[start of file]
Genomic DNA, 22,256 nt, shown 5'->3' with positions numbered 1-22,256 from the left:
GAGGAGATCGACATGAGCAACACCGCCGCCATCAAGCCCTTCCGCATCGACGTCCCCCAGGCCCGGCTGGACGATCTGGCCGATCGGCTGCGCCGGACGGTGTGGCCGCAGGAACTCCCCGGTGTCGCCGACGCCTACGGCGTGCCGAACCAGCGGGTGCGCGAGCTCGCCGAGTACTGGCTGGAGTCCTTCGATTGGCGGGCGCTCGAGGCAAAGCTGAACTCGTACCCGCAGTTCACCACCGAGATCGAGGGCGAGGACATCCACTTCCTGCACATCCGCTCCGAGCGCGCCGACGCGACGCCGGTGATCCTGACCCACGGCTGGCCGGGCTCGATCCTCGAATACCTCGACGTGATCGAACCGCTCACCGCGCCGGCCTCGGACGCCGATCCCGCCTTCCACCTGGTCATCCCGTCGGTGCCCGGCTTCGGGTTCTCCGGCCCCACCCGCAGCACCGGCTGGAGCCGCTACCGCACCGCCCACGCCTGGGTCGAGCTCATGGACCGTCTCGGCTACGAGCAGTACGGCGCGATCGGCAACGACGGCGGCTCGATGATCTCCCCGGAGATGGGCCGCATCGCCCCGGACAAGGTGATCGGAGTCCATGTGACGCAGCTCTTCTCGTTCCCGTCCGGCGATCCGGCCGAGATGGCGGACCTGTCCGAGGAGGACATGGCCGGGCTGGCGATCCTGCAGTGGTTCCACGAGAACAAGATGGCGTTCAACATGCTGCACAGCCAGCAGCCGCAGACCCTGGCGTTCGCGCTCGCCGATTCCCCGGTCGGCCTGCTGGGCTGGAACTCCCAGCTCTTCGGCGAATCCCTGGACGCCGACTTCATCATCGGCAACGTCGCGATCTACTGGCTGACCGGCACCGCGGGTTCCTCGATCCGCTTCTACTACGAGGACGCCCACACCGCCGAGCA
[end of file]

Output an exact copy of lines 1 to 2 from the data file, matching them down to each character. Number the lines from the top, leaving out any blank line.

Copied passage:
Genomic DNA, 22,256 nt, shown 5'->3' with positions numbered 1-22,256 from the left:
GAGGAGATCGACATGAGCAACACCGCCGCCATCAAGCCCTTCCGCATCGACGTCCCCCAGGCCCGGCTGGACGATCTGGCCGATCGGCTGCGCCGGACGGTGTGGCCGCAGGAACTCCCCGGTGTCGCCGACGCCTACGGCGTGCCGAACCAGCGGGTGCGCGAGCTCGCCGAGTACTGGCTGGAGTCCTTCGATTGGCGGGCGCTCGAGGCAAAGCTGAACTCGTACCCGCAGTTCACCACCGAGATCGAGGGCGAGGACATCCACTTCCTGCACATCCGCTCCGAGCGCGCCGACGCGACGCCGGTGATCCTGACCCACGGCTGGCCGGGCTCGATCCTCGAATACCTCGACGTGATCGAACCGCTCACCGCGCCGGCCTCGGACGCCGATCCCGCCTTCCACCTGGTCATCCCGTCGGTGCCCGGCTTCGGGTTCTCCGGCCCCACCCGCAGCACCGGCTGGAGCCGCTACCGCACCGCCCACGCCTGGGTCGAGCTCATGGACCGTCTCGGCTACGAGCAGTACGGCGCGATCGGCAACGACGGCGGCTCGATGATCTCCCCGGAGATGGGCCGCATCGCCCCGGACAAGGTGATCGGAGTCCATGTGACGCAGCTCTTCTCGTTCCCGTCCGGCGATCCGGCCGAGATGGCGGACCTGTCCGAGGAGGACATGGCCGGGCTGGCGATCCTGCAGTGGTTCCACGAGAACAAGATGGCGTTCAACATGCTGCACAGCCAGCAGCCGCAGACCCTGGCGTTCGCGCTCGCCGATTCCCCGGTCGGCCTGCTGGGCTGGAACTCCCAGCTCTTCGGCGAATCCCTGGACGCCGACTTCATCATCGGCAACGTCGCGATCTACTGGCTGACCGGCACCGCGGGTTCCTCGATCCGCTTCTACTACGAGGACGCCCACACCGCCGAGCA